A Structured Approach to Strategy, Objectives and Tactics
The marketing plan’s strategic purpose is to document where the business wants to go and how it is going to get there. At the tactical level it details what promotional tools will be deployed to achieve its stated objectives and bring to life its defined strategies.
Here is a structure that will fit for most, if not all, marketing plans:
By definition a vision must be visionary. It is about the “what” not the “why” or the “how”. It should be over at least a five year horizon and is concerned with the big picture about where the business wants to be. It should be brief – one short sentence will do.
The mission is about the “why” – the reason the business exists. It should inform all stakeholders in the business – employees, shareholders and customers exactly what the purpose of the business is.
Sometimes referred to as stakeholders but basically all of the groups of individuals that the business reacts with or wants to react with in the future. The different audiences should be clearly defined in terms of their size, socio-economic profile, geographic location and purchasing behaviour (if appropriate).
Objectives often get confused with strategies. Objectives are the “what”; strategies are the “how”. Objectives should contain precise statements of intent in terms of the business growth and profits that will accrue as a result of the marketing plan being implemented. The SMART method of writing objectives is a good discipline to adopt:
There can be any number of strategies to support the objectives but ideally there should be no more than five or six. The strategies will define what broad actions are going to be taken to achieve the objectives. It is useful to allocate the strategies to each particular target audience.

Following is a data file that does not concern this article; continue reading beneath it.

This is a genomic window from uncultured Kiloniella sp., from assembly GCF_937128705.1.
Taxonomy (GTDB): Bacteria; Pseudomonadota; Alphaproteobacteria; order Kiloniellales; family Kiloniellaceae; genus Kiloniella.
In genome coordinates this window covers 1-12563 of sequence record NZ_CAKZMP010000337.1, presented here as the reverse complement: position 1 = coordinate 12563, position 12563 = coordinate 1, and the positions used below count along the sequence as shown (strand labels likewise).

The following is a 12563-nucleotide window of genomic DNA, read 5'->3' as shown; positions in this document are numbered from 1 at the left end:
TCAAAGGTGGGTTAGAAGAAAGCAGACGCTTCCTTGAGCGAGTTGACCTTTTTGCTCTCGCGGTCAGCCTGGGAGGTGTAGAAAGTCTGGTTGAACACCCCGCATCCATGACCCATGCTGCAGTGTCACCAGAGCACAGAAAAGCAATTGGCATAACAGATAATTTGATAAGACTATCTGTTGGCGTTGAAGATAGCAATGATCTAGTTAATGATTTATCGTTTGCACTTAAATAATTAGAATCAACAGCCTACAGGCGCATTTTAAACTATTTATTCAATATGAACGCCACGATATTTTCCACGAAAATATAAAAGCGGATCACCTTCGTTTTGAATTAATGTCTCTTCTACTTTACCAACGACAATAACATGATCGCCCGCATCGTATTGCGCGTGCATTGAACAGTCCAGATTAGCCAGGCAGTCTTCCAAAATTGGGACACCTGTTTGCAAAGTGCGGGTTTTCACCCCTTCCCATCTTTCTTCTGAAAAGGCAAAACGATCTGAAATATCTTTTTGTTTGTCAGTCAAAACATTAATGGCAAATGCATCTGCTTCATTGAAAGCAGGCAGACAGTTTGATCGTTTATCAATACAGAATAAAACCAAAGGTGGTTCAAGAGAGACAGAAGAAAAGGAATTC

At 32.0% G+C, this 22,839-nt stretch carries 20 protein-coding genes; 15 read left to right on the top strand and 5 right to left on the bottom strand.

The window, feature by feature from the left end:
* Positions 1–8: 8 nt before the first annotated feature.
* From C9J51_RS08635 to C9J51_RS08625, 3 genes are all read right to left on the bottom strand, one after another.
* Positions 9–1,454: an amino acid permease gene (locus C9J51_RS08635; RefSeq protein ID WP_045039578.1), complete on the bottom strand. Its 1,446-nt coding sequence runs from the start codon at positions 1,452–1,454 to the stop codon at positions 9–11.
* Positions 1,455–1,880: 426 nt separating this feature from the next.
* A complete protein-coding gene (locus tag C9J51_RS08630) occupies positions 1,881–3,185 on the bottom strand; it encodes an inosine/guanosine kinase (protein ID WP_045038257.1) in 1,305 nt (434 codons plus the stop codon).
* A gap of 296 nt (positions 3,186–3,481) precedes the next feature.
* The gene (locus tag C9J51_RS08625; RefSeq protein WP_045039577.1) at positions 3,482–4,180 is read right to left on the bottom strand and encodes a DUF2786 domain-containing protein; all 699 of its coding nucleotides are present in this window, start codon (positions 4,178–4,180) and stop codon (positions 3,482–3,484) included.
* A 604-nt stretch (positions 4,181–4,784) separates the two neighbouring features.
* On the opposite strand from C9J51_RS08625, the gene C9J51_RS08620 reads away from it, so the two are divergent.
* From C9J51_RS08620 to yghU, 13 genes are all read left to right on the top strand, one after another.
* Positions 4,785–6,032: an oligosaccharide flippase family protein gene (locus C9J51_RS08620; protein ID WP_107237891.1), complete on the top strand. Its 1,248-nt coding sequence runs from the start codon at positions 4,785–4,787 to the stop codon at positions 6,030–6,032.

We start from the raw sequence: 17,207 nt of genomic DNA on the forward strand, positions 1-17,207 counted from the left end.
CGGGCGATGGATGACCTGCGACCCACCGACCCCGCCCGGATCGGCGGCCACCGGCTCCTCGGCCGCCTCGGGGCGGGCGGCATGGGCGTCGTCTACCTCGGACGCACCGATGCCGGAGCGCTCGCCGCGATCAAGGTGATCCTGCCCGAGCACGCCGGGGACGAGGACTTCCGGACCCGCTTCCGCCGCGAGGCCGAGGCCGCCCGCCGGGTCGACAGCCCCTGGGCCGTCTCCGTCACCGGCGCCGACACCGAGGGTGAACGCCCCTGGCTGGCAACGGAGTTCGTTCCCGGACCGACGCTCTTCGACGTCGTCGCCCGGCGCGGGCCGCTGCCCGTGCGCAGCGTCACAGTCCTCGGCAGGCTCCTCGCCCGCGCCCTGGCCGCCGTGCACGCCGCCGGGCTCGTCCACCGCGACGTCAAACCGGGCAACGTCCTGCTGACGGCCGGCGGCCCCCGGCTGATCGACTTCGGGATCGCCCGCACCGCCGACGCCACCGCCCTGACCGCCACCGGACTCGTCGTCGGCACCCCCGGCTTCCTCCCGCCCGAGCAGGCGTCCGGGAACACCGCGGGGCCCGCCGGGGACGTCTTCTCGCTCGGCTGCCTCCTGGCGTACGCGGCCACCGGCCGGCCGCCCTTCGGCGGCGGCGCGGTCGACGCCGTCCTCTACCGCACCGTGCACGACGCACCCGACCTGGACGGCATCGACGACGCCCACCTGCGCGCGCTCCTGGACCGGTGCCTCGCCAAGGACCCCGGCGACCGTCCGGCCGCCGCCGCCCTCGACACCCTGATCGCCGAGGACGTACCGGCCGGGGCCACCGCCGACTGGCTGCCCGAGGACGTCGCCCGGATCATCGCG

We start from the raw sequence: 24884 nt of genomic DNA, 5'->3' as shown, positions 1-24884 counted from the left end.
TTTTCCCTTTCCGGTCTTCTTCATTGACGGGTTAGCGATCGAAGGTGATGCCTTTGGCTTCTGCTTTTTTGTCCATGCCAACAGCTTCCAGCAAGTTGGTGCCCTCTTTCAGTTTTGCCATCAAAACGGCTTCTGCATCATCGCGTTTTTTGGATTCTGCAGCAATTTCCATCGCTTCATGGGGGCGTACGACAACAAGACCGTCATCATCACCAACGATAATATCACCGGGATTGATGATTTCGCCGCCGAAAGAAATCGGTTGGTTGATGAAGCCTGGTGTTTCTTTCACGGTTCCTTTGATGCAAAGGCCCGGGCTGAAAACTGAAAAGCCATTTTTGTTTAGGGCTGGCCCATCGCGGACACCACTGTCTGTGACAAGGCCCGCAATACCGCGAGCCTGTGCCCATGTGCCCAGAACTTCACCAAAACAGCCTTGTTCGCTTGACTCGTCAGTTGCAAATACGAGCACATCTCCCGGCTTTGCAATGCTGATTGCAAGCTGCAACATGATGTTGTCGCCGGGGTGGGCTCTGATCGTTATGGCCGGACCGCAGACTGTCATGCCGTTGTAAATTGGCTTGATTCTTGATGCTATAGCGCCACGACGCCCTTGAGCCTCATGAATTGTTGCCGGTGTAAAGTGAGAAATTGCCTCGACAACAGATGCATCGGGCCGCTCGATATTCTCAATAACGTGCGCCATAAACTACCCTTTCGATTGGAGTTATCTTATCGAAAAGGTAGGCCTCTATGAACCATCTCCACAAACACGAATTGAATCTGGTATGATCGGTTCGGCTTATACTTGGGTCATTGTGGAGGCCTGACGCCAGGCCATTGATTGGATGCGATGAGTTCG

What price will the consumer pay for the product(s) or service(s)? What is the sales margin?
Where will the consumer buy the product(s) or service(s)?
This is where the nuts and bolts of the plan are outlined. The promotional plan cannot stand alone; it has to be borne out of the marketing plan to enable it to have its proper context. The promotional tools that are deployed will depend on the nature of the target audiences, the objectives and the strategies. However, it is likely that some or all of the following may be considered:
All of these disciplines have a plethora of consultants and advisers who can offer specialist assistance in both the construction and execution of the activity.
In larger businesses customer research will exist but it may be spread amongst various disciplines and locations within the business. If there is a market research specialist employed in the business then it is his or her job to a) collate all of the customer data and research that exists and b) instigate new research, where appropriate.
The other key function of research is to track the effectiveness of the marketing/promotional activity. Again, this is probably best dealt with in partnership with a specialist. The Market Research Society can assist in this area.
The budget is either set in advance by the business and the plan works within its constraints or the budget is borne out of the plan. The latter course is the most effective as it allows the marketing function to propose what is really needed financially to realise the vision and objectives of the business. However, in reality, the marketing plan, more often than not, has to work within the financial constraints imposed on it by the business as whole.